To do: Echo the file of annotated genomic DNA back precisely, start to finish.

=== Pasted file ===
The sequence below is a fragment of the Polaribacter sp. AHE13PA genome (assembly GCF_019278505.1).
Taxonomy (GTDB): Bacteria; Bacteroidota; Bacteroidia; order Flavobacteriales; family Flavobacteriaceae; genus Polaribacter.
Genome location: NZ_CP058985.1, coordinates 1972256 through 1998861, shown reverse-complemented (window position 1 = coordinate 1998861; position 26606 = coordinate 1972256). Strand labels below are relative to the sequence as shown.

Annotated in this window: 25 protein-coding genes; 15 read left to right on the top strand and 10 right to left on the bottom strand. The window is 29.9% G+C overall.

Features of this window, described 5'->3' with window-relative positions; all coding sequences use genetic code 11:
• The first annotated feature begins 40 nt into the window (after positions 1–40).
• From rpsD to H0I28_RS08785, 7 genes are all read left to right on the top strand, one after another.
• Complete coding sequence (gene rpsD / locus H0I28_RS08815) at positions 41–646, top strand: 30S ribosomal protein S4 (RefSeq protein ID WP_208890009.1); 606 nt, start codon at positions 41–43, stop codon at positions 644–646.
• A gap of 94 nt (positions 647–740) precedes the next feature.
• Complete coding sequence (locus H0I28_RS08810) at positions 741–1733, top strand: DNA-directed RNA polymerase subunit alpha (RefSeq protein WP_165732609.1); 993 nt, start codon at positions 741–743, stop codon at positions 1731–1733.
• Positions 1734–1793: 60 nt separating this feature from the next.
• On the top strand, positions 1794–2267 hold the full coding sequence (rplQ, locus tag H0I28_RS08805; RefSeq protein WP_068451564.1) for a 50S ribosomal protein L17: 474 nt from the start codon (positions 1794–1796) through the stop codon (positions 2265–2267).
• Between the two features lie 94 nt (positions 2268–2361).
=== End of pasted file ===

The sequence below is a fragment of the Polaribacter sp. AHE13PA genome (assembly GCF_019278505.1).
Taxonomy (GTDB): Bacteria; Bacteroidota; Bacteroidia; order Flavobacteriales; family Flavobacteriaceae; genus Polaribacter.
Genome location: NZ_CP058985.1, coordinates 1972256 through 1998861, shown reverse-complemented (window position 1 = coordinate 1998861; position 26606 = coordinate 1972256). Strand labels below are relative to the sequence as shown.

Annotated in this window: 25 protein-coding genes; 15 read left to right on the top strand and 10 right to left on the bottom strand. The window is 29.9% G+C overall.

Features of this window, described 5'->3' with window-relative positions; all coding sequences use genetic code 11:
• The first annotated feature begins 40 nt into the window (after positions 1–40).
• From rpsD to H0I28_RS08785, 7 genes are all read left to right on the top strand, one after another.
• Complete coding sequence (gene rpsD / locus H0I28_RS08815) at positions 41–646, top strand: 30S ribosomal protein S4 (RefSeq protein ID WP_208890009.1); 606 nt, start codon at positions 41–43, stop codon at positions 644–646.
• A gap of 94 nt (positions 647–740) precedes the next feature.
• Complete coding sequence (locus H0I28_RS08810) at positions 741–1733, top strand: DNA-directed RNA polymerase subunit alpha (RefSeq protein WP_165732609.1); 993 nt, start codon at positions 741–743, stop codon at positions 1731–1733.
• Positions 1734–1793: 60 nt separating this feature from the next.
• On the top strand, positions 1794–2267 hold the full coding sequence (rplQ, locus tag H0I28_RS08805; RefSeq protein WP_068451564.1) for a 50S ribosomal protein L17: 474 nt from the start codon (positions 1794–1796) through the stop codon (positions 2265–2267).
• Between the two features lie 94 nt (positions 2268–2361).